Joseloff assumes leadership position in SWRMPO
Thanksgiving may be over but First Selectman Gordon Joseloff has a little bit more on his plate. The South Western Region Metropolitan Planning Organization (SWRMPO), the transportation policy-making organization for eight southwest Connecticut communities, elected Joseloff as its vice chairman last Thursday.
Also, New Canaan First Selectman Jeb Walker was elected as chairman at the meeting, which took place in Norwalk. Joseloff and Walker take over the leadership reigns from Woody Bliss, the outgoing first selectman of Weston, and Evonne Klein, the outgoing first selectman of Darien.
SWRMPO is composed of the chief elected officials of the cities of Norwalk and Stamford and the towns of Darien, Greenwich, New Canaan, Weston, Westport and Wilton.
Joseloff is hopeful that he can help relieve congestion in the "southwest corridor, hopeful that rail improvements come along as scheduled and that the South Western Regional Planning Agency can transfer into a council of government (COG)." Westport's Planning & Zoning Commission has been talking about regional planning agencies versus COGs since at least former First Selectwoman Diane Farrell's administration.
The main difference between a COG and a regional planning agency (RPA) is that with the COG approach, each of the eight chief elected officials is a member, therefore, they are the ones primarily in charge. With an RPA, there are other points of appointment, such as P&Z.
"The chief elected officials don't sit on the [SWRPA] board," said Dr. Floyd Lapp, executive director of SWRPA.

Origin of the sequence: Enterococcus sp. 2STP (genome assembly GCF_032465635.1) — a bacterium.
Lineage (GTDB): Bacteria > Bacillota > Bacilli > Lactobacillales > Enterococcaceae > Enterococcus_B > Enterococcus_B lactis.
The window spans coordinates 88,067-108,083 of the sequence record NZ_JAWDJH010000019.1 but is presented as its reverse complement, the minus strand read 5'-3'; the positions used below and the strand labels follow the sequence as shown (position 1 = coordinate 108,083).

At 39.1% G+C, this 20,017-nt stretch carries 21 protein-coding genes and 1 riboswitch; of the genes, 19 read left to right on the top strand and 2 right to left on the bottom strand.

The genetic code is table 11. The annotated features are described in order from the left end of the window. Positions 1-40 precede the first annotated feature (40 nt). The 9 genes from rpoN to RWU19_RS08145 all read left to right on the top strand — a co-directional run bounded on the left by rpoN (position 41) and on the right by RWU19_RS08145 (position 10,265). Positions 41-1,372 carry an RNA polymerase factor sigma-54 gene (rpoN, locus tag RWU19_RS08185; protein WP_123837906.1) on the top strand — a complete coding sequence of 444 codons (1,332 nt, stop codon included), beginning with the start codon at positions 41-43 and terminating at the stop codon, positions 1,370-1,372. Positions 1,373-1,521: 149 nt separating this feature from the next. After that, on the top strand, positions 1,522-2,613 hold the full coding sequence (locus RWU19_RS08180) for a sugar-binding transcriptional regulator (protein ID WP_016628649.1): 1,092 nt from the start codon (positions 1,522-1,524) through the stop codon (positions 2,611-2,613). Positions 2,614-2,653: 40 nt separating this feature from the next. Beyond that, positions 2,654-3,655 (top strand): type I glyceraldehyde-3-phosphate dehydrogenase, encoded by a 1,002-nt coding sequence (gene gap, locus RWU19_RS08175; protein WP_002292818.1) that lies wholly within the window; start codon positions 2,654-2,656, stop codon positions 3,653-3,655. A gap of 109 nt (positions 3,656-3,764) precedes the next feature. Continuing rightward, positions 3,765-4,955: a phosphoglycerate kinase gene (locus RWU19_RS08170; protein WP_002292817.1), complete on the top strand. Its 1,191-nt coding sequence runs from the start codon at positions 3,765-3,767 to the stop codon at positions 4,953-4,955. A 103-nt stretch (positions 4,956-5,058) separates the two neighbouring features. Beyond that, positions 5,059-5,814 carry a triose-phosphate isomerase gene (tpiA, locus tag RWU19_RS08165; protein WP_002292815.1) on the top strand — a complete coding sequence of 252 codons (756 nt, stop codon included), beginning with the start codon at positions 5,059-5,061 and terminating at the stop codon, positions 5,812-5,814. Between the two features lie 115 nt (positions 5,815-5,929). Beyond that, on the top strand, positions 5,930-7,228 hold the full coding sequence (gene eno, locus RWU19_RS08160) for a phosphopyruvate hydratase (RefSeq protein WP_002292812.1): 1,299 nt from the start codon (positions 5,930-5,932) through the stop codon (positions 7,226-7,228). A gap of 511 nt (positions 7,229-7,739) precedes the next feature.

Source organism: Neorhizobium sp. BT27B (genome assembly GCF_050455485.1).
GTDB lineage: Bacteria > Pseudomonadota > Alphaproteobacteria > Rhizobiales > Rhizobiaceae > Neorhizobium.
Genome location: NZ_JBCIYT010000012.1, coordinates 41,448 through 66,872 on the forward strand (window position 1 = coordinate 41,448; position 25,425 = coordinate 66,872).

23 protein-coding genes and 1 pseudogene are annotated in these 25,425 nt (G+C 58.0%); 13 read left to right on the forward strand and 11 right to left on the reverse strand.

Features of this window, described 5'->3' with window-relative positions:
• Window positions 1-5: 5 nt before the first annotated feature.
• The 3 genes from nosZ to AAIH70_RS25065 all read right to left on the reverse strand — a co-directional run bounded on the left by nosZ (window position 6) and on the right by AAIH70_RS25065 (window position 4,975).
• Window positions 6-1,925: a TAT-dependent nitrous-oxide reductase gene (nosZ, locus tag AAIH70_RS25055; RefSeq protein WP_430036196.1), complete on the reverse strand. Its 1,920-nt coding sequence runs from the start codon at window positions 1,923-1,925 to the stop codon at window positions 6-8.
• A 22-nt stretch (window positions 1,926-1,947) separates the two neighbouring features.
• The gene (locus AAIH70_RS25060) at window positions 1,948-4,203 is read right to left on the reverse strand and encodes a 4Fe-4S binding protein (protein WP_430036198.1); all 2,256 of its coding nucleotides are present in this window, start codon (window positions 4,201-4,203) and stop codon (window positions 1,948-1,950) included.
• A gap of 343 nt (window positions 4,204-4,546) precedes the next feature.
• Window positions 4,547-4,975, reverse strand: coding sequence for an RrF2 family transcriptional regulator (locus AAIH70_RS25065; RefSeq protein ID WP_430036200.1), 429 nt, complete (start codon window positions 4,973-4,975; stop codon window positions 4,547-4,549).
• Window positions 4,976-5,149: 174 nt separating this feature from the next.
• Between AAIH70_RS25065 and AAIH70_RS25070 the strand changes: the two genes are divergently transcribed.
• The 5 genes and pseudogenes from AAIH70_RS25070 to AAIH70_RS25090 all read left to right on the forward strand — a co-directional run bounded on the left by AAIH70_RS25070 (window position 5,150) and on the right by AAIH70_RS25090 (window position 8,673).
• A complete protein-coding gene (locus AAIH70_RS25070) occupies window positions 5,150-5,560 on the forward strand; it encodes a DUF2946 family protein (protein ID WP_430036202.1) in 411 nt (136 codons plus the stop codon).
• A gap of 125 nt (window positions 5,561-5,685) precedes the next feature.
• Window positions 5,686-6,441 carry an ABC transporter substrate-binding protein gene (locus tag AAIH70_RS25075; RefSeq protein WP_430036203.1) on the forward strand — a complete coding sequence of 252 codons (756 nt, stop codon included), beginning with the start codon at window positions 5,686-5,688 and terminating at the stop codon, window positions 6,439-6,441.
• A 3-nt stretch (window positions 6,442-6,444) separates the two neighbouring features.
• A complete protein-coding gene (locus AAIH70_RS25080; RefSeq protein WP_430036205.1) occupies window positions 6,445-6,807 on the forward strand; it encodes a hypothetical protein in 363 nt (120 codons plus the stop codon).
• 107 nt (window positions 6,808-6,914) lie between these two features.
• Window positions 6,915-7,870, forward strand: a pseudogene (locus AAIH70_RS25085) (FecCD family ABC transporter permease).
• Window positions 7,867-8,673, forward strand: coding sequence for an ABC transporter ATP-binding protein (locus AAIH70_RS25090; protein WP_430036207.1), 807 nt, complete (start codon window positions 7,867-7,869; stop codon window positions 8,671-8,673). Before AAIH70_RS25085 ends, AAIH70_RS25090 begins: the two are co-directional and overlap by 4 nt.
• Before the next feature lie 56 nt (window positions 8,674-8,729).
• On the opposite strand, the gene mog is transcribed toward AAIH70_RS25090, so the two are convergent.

Farrell was of the opinion that COGs carried more clout up in Hartford and Joseloff doesn't disagree. Eliminating SWRPA, added Joseloff, would also eliminate some "duplication" between SWRPA and SWRMPO.
Joseloff noted that the existence of both SWRPA and SWRMPO is a two-headed entity right now.
The South Western Regional Planning Agency is a governmental agency formed and operating under the provisions of Title 8, Chapter 127 of the Connecticut General Statutes. It was organized in 1962 when representatives of five municipalities recognized the need for regional cooperation and coordination, believing that many community issues extend beyond municipal boundaries and require joint action. SWRPA is now the official regional planning organization for eight municipalities in lower Fairfield County, including Norwalk, Stamford, Darien, Greenwich, New Canaan, Weston, Westport and Wilton. SWRPA is one of 15 planning regions in Connecticut, as defined by the Connecticut Office of Policy and Management and brings together its eight-member municipalities to coordinate planning for the region's future.
SWRMPO, however, was formed as a result of 1962 federal legislation that required there be an MPO for any urbanized area greater than 50,000. Congress created MPOs in order to ensure that existing and future expenditures for transportation projects and programs are based on a continuing, cooperative and comprehensive planning process. Federal funding for transportation projects and programs are channeled through this planning process. Both SWRPA and SWRMPO meet monthly.
Joseloff believes a COG format would increase regional cooperation and open up an opportunity for more federal funds to come this way.